Heart of a Lion and the Hands of a Lady: Lord Moynihan of Leeds

Discover the story of Leeds abdominal surgeon Lord Moynihan: who had ‘the heart of a lion and the hands of a lady’. 

”The perfect surgeon must have the heart of a lion and the hands of a lady, not the claws of a lion and the heart of a sheep”

These words were reportedly said by the renowned Leeds abdominal surgeon Berkley George Andrew Moynihan, 1st Baron Moynihan. His success as a surgeon would suggest that these things were true of Lord Moynihan and whether his hands were those ‘of a lady’ can be still be judged as in the stores of Leeds Museums there is a plaster cast of his hands. These were used a basis of a bronze sculpture (which is still on display in the Health Sciences Museum at the University of Leeds).

Photo of the cast of the hands of Berkeley George Andrew Moynihan, the First Lord Moynihan. The cast is black and the photo was taken on a white background.
Cast of the hands of Berkeley George Andrew Moynihan, the First Lord Moynihan. Presented by L.R. Braithwaite, 1932.

Lord Moynihan was born in Malta in 1865. His mother moved the family to Leeds after the death of his father when he was two years old. He was raised and educated in Leeds and then London, but Moynihan practiced in Leeds for the majority of his career.

Photo of a book on a white background. The book is dark red with gold details and writing. You can read Abdominal operations, Moynihan on it's side.
Lord Moynihan published extensively in the field of medicine. His first book was on his specialism of abdominal surgery: ‘Abdominal Operations’ by B.G.A. Moynihan, Leeds, publ. W.B. Saunders & Company, Philadelphia & London 1906.

Moynihan had a successful surgery in Park Square – today a blue plaque marks the place of his former surgery. He also worked at Leeds General Infirmary and taught anatomy at Leeds Medical School. His reputation was such he could have set up a successful practice in London, where he did treat some patients, but his heart and practice remained in Leeds. Nevertheless he had strong links to the capital including undertaking some of his training there and becoming not only a fellow of the Royal College of Surgeons in England in 1890 but also their president 36 years later.

Photo of a red brick wall with a round blue plaque on it. The plaque has the name of Sir Berkeley Moynihan (1865-1936) on it. You can read on the plaque: Inspirational teacher and pioneer in abdominal surgery had his consulting rooms here from 1893-1930. He introduced the wearing of rubber gloves and prized 'caressing the tissues' rather than speed in surgery. President of the Royal College of Surgeons 1926-31. Ennobled 1929.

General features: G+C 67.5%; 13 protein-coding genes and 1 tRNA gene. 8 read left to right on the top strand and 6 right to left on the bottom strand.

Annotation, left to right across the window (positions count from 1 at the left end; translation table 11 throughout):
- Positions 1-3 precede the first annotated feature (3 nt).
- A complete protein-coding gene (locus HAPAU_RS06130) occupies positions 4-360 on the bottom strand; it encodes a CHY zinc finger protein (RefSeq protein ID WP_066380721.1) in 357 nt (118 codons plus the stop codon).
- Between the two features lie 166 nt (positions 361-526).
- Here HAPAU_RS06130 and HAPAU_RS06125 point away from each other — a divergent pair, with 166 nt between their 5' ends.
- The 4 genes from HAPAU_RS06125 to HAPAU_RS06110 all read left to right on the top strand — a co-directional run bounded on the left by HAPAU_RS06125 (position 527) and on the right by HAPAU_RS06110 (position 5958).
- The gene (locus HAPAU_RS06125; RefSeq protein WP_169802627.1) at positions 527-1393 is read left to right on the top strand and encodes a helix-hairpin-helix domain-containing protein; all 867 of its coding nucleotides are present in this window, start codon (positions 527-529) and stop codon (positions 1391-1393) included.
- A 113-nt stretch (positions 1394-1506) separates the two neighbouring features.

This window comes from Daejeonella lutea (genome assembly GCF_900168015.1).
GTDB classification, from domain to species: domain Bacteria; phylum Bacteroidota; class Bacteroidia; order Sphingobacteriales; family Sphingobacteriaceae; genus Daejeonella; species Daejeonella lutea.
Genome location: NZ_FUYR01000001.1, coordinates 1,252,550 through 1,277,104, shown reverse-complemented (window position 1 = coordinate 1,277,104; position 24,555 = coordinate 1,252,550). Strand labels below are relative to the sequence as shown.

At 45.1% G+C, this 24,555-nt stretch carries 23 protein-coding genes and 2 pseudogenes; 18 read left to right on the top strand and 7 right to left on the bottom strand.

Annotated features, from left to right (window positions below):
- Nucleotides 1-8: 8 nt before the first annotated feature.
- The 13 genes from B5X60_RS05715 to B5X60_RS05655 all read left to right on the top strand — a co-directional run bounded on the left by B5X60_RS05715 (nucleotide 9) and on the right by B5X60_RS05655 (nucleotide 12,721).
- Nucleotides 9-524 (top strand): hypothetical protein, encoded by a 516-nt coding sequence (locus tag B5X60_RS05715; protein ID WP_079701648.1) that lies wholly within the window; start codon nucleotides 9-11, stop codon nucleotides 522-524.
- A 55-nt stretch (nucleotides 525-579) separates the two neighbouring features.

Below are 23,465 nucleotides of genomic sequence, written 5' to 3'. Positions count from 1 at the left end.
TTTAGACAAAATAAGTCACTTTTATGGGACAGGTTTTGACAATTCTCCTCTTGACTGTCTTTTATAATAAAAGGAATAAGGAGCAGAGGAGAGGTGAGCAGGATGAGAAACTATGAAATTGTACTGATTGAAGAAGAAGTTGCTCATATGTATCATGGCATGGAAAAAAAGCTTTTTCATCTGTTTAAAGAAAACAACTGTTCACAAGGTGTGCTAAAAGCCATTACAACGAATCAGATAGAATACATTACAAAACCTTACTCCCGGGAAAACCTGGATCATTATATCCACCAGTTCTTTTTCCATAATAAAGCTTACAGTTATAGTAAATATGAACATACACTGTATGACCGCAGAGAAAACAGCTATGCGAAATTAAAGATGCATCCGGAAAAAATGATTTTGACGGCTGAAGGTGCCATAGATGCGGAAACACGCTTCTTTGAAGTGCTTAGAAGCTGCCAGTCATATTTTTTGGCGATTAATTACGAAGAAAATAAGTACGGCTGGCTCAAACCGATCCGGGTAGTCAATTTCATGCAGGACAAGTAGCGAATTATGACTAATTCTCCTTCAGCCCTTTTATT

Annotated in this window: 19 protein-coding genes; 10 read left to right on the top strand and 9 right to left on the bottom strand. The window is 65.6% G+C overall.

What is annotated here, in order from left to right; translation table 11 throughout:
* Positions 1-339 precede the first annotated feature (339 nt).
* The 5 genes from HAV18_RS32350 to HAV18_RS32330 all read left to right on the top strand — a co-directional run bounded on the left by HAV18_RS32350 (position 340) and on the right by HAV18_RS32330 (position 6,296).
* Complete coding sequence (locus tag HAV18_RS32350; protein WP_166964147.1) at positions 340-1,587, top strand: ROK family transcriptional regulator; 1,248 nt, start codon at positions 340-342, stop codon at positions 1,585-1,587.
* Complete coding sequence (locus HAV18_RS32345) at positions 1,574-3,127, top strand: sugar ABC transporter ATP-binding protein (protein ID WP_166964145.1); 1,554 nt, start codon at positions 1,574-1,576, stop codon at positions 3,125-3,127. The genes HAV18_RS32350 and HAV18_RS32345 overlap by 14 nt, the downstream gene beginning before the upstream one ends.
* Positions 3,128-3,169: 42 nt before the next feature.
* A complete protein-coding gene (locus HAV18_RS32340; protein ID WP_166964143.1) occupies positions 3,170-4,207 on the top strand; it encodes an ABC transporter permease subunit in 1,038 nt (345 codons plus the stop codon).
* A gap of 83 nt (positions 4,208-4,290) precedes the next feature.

Blue Plaque at Lord Moynihan’s former surgery, 33 Park Square, Leeds.

His service to his home city was rewarded in 1926 when he was awarded the freedom of the city. As part of this he was awarded a freedom casket. This richly decorated casket showed his links to Leeds and reflected his medical career.

Photo of a beautiful object on a white background. Freedom Casket presented to Sir Berkley Moynihan is gold on a dark wood based. There is the coat of arms of the city of Leeds on the front and writing on the wood base.
Freedom Casket presented to Sir Berkley Moynihan in 1926. Showing the coat of arms of the city of Leeds. Maker: Omar Ramsden. Produced: London, England.

On one side of the casket is the coats of arms of the city of Leeds and on the other those of Sir Moynihan (as he was styled at the time of production). The ends of the casket show Lord Moynihan’s links to the medical profession with the coat of arms of The Royal College of Surgeons on one end and on the other a representation of the William Hey Memorial Medal which was presented to the most distinguished graduate in medicine at the University of Leeds. This beautiful casket is currently on display at Lotherton Hall and can be found on the ground floor in the butler’s safe.

Photo of the same Freedom Casket as above but the photo was taken from a different angle showing the coat of arms of The Royal College of Surgeons.
Item as above. Showing the coat of arms of The Royal College of Surgeons on it’s side.

Lord Moynihan was not only recognised on a local level but also nationally. Among his many honours included being created a baronet in 1922 and seven years later he entered the House of Lords being styled as Baron Moynihan of Leeds.

After a long and distinguished career Lord Moynihan died in 1936, just 6 days after his wife of over 40 years Isabel with whom he had 3 children. An indication of his fame came soon after when his family were offered a burial in Westminster Abbey although this was declined for family reasons.

 

By Rebecca Fallas, Volunteer Blogger (@rebecca_fallas)

This post marks the first in a series celebrating Leeds General Infirmary, as they celebrate their 250th anniversary.

To find out more about our Social History collection, click here.

 

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